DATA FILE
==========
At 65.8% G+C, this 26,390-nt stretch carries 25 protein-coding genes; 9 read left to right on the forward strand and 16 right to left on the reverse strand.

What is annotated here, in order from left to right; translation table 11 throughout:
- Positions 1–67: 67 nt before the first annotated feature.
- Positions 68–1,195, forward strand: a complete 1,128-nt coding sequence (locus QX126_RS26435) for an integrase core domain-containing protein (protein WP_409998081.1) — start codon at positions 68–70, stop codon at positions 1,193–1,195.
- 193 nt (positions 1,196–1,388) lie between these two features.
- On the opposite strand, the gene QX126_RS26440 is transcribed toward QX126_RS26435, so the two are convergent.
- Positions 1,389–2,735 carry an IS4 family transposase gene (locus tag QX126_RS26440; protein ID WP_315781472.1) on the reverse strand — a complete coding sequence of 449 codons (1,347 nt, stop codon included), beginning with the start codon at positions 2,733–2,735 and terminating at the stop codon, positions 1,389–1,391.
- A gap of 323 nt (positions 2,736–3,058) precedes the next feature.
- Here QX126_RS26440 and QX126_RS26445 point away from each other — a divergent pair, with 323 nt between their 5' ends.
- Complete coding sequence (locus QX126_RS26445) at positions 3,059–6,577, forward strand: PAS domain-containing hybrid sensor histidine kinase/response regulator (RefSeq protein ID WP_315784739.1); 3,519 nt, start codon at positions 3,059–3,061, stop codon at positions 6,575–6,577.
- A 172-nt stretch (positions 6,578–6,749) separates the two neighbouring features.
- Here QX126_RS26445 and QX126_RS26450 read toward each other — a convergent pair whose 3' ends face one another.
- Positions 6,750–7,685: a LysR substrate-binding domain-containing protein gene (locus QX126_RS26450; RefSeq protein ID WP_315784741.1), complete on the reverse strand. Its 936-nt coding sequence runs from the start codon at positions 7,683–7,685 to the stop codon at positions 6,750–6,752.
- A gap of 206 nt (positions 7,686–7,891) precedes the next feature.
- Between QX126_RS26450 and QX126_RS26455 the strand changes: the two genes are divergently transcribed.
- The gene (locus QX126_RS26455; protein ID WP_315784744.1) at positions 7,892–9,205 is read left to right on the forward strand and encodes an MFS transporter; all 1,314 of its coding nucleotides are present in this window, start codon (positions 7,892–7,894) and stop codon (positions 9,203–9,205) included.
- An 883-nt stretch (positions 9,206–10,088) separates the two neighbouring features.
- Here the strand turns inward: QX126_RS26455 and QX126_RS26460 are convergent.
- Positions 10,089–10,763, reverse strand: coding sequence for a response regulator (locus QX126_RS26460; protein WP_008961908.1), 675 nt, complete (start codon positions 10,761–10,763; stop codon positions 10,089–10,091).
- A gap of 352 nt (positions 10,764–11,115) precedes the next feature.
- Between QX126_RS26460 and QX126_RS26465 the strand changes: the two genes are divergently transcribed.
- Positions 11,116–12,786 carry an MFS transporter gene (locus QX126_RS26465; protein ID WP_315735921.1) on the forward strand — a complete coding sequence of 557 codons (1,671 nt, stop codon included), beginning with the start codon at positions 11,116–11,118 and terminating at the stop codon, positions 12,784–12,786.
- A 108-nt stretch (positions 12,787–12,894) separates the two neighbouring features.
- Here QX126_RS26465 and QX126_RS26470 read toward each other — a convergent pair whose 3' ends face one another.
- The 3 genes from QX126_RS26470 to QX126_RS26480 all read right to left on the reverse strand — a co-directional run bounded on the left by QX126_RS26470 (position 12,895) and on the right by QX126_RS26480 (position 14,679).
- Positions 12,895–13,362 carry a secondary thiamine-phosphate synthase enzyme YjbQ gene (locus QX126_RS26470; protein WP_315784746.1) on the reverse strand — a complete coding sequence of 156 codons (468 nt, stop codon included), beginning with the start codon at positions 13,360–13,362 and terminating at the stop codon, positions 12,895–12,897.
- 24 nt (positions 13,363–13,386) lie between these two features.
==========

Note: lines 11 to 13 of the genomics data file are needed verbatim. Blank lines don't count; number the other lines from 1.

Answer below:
- A 172-nt stretch (positions 6,578–6,749) separates the two neighbouring features.
- Here QX126_RS26445 and QX126_RS26450 read toward each other — a convergent pair whose 3' ends face one another.
- Positions 6,750–7,685: a LysR substrate-binding domain-containing protein gene (locus QX126_RS26450; RefSeq protein ID WP_315784741.1), complete on the reverse strand. Its 936-nt coding sequence runs from the start codon at positions 7,683–7,685 to the stop codon at positions 6,750–6,752.